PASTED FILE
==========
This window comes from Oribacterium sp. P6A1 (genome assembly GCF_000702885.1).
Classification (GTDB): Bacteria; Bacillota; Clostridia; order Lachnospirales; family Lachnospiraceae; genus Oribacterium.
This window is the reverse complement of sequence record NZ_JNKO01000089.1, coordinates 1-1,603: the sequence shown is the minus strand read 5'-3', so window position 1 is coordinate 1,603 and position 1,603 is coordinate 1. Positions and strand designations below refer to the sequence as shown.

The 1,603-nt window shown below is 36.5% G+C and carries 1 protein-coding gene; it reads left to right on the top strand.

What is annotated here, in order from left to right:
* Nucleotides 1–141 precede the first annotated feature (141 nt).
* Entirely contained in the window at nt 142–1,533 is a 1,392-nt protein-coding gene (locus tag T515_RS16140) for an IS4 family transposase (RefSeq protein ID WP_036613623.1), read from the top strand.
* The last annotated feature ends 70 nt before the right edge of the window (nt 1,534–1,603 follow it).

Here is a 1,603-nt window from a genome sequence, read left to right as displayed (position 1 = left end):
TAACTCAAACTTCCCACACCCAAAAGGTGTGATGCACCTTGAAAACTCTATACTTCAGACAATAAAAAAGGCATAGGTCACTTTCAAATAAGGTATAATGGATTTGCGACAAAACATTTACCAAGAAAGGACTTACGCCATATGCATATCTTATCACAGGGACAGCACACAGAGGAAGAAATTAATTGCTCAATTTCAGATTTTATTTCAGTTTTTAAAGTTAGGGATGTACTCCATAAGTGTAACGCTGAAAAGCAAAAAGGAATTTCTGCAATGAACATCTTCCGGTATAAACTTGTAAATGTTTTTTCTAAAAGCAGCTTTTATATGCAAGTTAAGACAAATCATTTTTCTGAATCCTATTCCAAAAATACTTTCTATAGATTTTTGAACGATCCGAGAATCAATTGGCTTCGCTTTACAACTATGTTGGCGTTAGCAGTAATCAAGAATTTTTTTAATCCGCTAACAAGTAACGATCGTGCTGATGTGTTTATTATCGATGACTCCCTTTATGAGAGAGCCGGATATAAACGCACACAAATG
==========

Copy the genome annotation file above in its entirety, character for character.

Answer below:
This window comes from Oribacterium sp. P6A1 (genome assembly GCF_000702885.1).
Classification (GTDB): Bacteria; Bacillota; Clostridia; order Lachnospirales; family Lachnospiraceae; genus Oribacterium.
This window is the reverse complement of sequence record NZ_JNKO01000089.1, coordinates 1-1,603: the sequence shown is the minus strand read 5'-3', so window position 1 is coordinate 1,603 and position 1,603 is coordinate 1. Positions and strand designations below refer to the sequence as shown.

The 1,603-nt window shown below is 36.5% G+C and carries 1 protein-coding gene; it reads left to right on the top strand.

What is annotated here, in order from left to right:
* Nucleotides 1–141 precede the first annotated feature (141 nt).
* Entirely contained in the window at nt 142–1,533 is a 1,392-nt protein-coding gene (locus tag T515_RS16140) for an IS4 family transposase (RefSeq protein ID WP_036613623.1), read from the top strand.
* The last annotated feature ends 70 nt before the right edge of the window (nt 1,534–1,603 follow it).

Here is a 1,603-nt window from a genome sequence, read left to right as displayed (position 1 = left end):
TAACTCAAACTTCCCACACCCAAAAGGTGTGATGCACCTTGAAAACTCTATACTTCAGACAATAAAAAAGGCATAGGTCACTTTCAAATAAGGTATAATGGATTTGCGACAAAACATTTACCAAGAAAGGACTTACGCCATATGCATATCTTATCACAGGGACAGCACACAGAGGAAGAAATTAATTGCTCAATTTCAGATTTTATTTCAGTTTTTAAAGTTAGGGATGTACTCCATAAGTGTAACGCTGAAAAGCAAAAAGGAATTTCTGCAATGAACATCTTCCGGTATAAACTTGTAAATGTTTTTTCTAAAAGCAGCTTTTATATGCAAGTTAAGACAAATCATTTTTCTGAATCCTATTCCAAAAATACTTTCTATAGATTTTTGAACGATCCGAGAATCAATTGGCTTCGCTTTACAACTATGTTGGCGTTAGCAGTAATCAAGAATTTTTTTAATCCGCTAACAAGTAACGATCGTGCTGATGTGTTTATTATCGATGACTCCCTTTATGAGAGAGCCGGATATAAACGCACACAAATG